Power Struggle

Ephesians 4-6

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Thursday, June 29

There is no such thing as a power struggle in a Godly marriage.  Ephesians 5:23 states that the husband is the head of the wife.  I get the feeling that some women have a hard time agreeing with that these days.  They aren’t going to let their husband tell them what to do.  I am convinced that the reason God put man in charge has not changed through the years and this rule still applies today.  Why would God have the man and woman become one in marriage, but then tell the woman to submit to the man?

I think God was trying to keep harmony in the marriage.  Think about a church board that had two people on it and they both got one vote.  In other words, neither one had more power than the other.  What would happen if they disagree on something?  Perhaps they could compromise or one could give in to the other, but I suspect if they both had very strong opinions, they may not be able to come to a resolution.  It would probably not end well.  I am not sure, but I suspect this could be the reason we no longer have Simon and Garfunkel.  What a shame.

The husband is the head of the wife, but it is important to look at the whole picture.  God is in charge of everything and Jesus is next in line, above man.  Man is number three.  The man has been given orders on how to be a leader.  He doesn’t get to make all of the decisions.  Many of the important decisions have already been made for him and he just needs to carry them out.  Think of God as the owner of a store, Jesus as the manager of the whole store, and man as the department manager of one of the departments in the store.  The owner gets to do whatever he wants to do with the store.  The store manager follows the directions from the owner and makes sure all of the department managers are doing what they are supposed to do.  The department managers get to make some decisions within their area, but they must follow the directions from the owner and store manager.  Man does not have the freedom to do whatever he wants; he must follow the directions from God and Jesus.

Wives need to submit to their husbands, but Ephesians 5:25 tells husbands that they need to love their wives.  Verse 28 clarifies it even more by saying husbands ought to love their own wives as their own bodies.  We all have selfish tendencies so we all know what it is like to want to make our own lives as good as possible.  A massage feels awesome, certain foods taste wonderful, and eight hours of sleep feels great.  In the same way that we desire these good things for ourselves, men need to make sure that they are supplying this level of love to their wives.  They need to constantly be aware of their wives’ needs and fulfill those needs with the same vigor they would use to take care of their own needs.  In fact, they will need to sacrifice their time and energy to love their wives the way they should be loved.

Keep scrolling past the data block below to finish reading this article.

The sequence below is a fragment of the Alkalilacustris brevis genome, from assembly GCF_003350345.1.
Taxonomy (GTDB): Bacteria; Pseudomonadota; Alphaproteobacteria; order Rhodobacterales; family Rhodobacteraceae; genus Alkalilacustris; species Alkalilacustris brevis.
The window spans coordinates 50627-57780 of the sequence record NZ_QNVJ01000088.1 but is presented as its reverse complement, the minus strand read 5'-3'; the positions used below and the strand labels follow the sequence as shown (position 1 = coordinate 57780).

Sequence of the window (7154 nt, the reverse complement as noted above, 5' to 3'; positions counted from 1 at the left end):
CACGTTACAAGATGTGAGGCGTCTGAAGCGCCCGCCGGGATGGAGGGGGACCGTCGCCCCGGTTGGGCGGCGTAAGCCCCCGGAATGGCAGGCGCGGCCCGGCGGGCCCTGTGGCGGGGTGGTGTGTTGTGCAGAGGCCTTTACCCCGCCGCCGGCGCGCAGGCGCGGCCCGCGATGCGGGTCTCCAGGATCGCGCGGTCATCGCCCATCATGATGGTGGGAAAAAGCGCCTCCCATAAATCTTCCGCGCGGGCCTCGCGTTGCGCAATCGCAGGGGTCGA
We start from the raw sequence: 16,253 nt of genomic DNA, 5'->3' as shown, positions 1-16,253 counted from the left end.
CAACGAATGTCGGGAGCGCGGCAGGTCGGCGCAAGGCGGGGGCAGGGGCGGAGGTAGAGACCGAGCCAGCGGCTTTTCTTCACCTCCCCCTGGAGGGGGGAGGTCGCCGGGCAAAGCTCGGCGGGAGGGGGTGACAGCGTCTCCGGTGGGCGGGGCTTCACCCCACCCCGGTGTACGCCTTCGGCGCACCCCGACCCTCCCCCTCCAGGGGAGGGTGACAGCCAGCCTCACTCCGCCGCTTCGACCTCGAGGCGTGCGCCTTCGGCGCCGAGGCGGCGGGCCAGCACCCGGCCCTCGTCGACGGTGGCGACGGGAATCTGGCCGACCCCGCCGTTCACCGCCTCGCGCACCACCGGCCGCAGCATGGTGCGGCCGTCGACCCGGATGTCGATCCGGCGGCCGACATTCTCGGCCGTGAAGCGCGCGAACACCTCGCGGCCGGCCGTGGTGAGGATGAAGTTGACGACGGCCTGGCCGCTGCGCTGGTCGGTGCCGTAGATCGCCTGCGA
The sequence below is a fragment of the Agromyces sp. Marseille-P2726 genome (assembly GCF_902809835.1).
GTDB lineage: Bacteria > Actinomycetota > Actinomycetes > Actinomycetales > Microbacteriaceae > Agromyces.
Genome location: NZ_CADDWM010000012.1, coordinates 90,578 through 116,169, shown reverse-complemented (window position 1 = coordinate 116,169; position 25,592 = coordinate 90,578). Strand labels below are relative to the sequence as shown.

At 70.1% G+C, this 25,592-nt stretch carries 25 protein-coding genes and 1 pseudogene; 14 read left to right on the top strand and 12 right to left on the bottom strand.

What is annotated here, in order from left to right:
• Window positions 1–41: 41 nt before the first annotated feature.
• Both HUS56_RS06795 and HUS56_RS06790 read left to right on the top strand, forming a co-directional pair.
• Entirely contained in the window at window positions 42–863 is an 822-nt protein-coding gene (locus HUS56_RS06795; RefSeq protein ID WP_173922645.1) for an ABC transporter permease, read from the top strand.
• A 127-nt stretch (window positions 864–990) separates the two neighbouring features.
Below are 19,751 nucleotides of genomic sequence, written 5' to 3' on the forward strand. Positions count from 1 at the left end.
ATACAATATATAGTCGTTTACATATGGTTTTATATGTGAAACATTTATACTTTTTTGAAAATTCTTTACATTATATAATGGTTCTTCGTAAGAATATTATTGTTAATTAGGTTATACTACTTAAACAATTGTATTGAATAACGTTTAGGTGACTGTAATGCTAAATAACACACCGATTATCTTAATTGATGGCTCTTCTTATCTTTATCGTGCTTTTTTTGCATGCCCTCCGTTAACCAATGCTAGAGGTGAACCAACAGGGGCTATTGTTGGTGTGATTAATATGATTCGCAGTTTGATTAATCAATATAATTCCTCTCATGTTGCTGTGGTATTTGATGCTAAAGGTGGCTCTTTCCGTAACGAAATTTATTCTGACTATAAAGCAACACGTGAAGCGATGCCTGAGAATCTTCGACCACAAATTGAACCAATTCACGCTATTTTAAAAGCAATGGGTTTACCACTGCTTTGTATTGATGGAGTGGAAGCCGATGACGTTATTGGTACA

Men, it is true that you have been given the power to make decisions in your marriage, but I suspect some men abuse their power and use it to keep their women down.  They enjoy being in charge and they make sure their women know that they are in charge.  They use that power to make their own lives better, rather than loving their wives the way they should be loved.  Ephesians 5:26-27 explains what men should do with their power.  He should present her in all her glory, having no spot or wrinkle or any such thing; but that she should be holy and blameless.  In other words, he needs to use his power to lift her up, not keep her down.  He needs to invest in her life to make her the most she can be.

The struggle is NOT real as long as wives submit to their husbands and husbands love their wives.

-Rick McClain

Even though Proverbs is Coming to a Close – Keep up with the Wisdom!

Proverbs 29-31

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Monday, January 30

Today’s reading will wrap up the book of Proverbs.  This book is one of what we refer to as the five book section of poetry.  You’ve probably noticed that neither Proverbs, nor the rest of this section has a lot of rhyme and rhythm which is often associated with poetry.  Here’s a little poem I remember from my school days.  “Roses are red, Violets are blue.  God made me pretty, what happened to you?”  The rhyme and rhythm are obvious.  The Biblical books of poetry are classified as such, because of the rhyme and rhythm of thought and reason.  This is often called parallelism, putting similar or contrasting thoughts side by side.  These five books are also often called Wisdom Literature.  The reason is obvious.  They are full of wisdom, every one of them, but particularly the Proverbs.

 

I liken the book of Proverbs to the New Testament book of James.  Both are very practical, and contain much wisdom for day to day living.  The Proverbs can be seen not so much as hard and fast promises or guarantees, but rather as counsel, guidance, directives to follow, with consequential blessings.

 

Solomon wrote many of the proverbs contained in this book, though not all of them.  He actually did write many, many other proverbs not contained in this book.  His wisdom was a gift from God, and we would do well to follow his counsel.

 

Read Proverbs 29 slowly and observe the many and varied topics.  You might recall Biblical examples that fit right into some of the proverbs.  You may even think of real life experiences that relate to or prove some of the counsel shared.

 

Proverbs 30 begins, “The sayings of Agur son of Jakeh – an oracle.”  An oracle is either the counsel or message of a person of trust and authority, or the person him or herself.  Again, I would suggest you read slowly through Proverbs 30.  Ponder the various topics addressed.  Agur likes the organization of numbers, two things he asked of the LORD, four things that are never satisfied, four things that are amazing, four things under which the earth trembles, four things that are small, yet extremely wise, and more.